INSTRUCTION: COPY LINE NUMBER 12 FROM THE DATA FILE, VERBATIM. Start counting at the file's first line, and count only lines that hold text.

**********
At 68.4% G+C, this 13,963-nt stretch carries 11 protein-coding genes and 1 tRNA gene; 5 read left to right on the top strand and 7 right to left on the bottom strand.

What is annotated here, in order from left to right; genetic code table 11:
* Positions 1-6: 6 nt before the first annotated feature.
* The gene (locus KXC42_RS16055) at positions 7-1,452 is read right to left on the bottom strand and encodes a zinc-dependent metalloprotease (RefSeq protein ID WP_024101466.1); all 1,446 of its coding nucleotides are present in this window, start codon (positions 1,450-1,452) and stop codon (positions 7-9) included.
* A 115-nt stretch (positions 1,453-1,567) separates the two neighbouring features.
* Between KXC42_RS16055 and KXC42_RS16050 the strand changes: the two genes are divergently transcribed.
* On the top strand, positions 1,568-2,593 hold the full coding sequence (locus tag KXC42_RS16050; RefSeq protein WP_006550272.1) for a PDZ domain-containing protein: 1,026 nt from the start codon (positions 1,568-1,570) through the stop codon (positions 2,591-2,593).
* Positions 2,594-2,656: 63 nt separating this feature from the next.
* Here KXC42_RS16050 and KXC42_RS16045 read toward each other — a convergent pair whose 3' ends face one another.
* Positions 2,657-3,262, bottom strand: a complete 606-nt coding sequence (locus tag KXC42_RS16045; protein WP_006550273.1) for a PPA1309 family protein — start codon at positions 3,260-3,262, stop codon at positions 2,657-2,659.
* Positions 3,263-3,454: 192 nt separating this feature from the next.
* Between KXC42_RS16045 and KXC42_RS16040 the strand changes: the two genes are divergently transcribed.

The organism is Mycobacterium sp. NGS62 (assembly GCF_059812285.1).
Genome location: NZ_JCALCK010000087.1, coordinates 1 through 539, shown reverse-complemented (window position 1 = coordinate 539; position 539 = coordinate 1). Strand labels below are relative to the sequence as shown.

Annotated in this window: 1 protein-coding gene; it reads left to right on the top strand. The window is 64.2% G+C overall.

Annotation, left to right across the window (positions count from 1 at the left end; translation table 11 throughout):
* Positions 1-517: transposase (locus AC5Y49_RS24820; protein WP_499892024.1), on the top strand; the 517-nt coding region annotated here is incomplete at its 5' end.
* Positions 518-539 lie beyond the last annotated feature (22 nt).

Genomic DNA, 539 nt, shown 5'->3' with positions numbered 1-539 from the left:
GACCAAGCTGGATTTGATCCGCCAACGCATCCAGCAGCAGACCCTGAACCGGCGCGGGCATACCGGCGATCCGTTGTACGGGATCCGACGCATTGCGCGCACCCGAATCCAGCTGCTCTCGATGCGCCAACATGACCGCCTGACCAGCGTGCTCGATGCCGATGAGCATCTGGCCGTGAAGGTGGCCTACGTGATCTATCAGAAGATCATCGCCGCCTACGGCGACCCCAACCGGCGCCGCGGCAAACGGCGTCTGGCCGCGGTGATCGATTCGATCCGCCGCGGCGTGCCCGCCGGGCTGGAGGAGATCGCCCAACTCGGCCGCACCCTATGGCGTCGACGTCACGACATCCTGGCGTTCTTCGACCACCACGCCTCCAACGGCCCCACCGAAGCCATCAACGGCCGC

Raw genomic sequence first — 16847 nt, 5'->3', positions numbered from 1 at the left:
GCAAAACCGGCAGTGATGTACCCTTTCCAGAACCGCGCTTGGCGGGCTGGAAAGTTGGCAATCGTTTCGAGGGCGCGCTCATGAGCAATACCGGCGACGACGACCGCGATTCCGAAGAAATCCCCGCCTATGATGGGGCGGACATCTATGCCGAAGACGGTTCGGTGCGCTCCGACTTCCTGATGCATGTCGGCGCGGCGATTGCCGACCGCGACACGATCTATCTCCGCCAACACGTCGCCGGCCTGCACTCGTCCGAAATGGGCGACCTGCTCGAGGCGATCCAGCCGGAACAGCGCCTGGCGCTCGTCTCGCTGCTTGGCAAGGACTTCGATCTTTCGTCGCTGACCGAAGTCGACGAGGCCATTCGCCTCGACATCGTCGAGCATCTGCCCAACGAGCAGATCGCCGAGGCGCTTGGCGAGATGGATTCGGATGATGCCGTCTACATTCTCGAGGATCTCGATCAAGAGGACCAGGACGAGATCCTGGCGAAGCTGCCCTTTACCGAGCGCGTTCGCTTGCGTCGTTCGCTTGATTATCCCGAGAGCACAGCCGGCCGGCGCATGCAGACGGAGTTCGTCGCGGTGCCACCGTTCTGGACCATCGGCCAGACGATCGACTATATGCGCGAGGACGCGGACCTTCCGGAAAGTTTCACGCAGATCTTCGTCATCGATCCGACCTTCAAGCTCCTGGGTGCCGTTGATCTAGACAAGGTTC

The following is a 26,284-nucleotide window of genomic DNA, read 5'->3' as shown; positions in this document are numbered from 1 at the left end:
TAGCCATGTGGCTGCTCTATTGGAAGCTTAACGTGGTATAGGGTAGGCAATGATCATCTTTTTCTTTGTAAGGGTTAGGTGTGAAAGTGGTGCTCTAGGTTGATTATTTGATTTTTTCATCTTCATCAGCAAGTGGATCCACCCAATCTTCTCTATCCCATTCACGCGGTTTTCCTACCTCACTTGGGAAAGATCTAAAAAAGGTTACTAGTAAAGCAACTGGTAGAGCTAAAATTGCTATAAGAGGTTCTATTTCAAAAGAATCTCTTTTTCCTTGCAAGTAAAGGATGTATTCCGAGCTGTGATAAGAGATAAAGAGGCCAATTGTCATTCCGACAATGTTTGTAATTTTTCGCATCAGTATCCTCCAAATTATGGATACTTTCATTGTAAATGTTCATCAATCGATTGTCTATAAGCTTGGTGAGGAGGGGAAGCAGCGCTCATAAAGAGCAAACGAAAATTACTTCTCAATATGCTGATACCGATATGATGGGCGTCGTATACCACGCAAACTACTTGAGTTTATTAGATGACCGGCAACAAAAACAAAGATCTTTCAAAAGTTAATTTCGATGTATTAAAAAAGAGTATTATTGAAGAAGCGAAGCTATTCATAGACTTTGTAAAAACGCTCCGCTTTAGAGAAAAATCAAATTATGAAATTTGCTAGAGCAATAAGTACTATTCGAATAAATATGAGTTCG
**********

* Between KXC42_RS16045 and KXC42_RS16040 the strand changes: the two genes are divergently transcribed.